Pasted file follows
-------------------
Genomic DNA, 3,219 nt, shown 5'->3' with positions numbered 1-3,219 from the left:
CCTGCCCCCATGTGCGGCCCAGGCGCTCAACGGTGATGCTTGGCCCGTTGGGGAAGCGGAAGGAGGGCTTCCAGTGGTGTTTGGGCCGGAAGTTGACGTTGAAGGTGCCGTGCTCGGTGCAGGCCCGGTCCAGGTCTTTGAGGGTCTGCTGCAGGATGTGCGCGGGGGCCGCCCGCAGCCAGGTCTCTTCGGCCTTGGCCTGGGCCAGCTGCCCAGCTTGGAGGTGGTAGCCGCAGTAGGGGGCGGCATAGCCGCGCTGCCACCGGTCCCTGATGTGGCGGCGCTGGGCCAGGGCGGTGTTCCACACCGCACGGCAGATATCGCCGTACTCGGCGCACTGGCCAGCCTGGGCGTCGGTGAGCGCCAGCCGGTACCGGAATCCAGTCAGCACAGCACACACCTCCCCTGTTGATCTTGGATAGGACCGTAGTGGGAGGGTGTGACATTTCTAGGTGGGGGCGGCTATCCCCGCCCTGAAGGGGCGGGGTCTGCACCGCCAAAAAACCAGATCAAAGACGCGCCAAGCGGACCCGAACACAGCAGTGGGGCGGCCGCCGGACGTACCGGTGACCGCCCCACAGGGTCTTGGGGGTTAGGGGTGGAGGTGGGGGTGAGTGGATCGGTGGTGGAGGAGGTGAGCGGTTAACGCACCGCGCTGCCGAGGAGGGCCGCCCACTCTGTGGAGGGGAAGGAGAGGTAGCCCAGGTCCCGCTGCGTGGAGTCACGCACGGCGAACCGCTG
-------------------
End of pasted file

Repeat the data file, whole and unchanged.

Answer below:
Genomic DNA, 3,219 nt, shown 5'->3' with positions numbered 1-3,219 from the left:
CCTGCCCCCATGTGCGGCCCAGGCGCTCAACGGTGATGCTTGGCCCGTTGGGGAAGCGGAAGGAGGGCTTCCAGTGGTGTTTGGGCCGGAAGTTGACGTTGAAGGTGCCGTGCTCGGTGCAGGCCCGGTCCAGGTCTTTGAGGGTCTGCTGCAGGATGTGCGCGGGGGCCGCCCGCAGCCAGGTCTCTTCGGCCTTGGCCTGGGCCAGCTGCCCAGCTTGGAGGTGGTAGCCGCAGTAGGGGGCGGCATAGCCGCGCTGCCACCGGTCCCTGATGTGGCGGCGCTGGGCCAGGGCGGTGTTCCACACCGCACGGCAGATATCGCCGTACTCGGCGCACTGGCCAGCCTGGGCGTCGGTGAGCGCCAGCCGGTACCGGAATCCAGTCAGCACAGCACACACCTCCCCTGTTGATCTTGGATAGGACCGTAGTGGGAGGGTGTGACATTTCTAGGTGGGGGCGGCTATCCCCGCCCTGAAGGGGCGGGGTCTGCACCGCCAAAAAACCAGATCAAAGACGCGCCAAGCGGACCCGAACACAGCAGTGGGGCGGCCGCCGGACGTACCGGTGACCGCCCCACAGGGTCTTGGGGGTTAGGGGTGGAGGTGGGGGTGAGTGGATCGGTGGTGGAGGAGGTGAGCGGTTAACGCACCGCGCTGCCGAGGAGGGCCGCCCACTCTGTGGAGGGGAAGGAGAGGTAGCCCAGGTCCCGCTGCGTGGAGTCACGCACGGCGAACCGCTG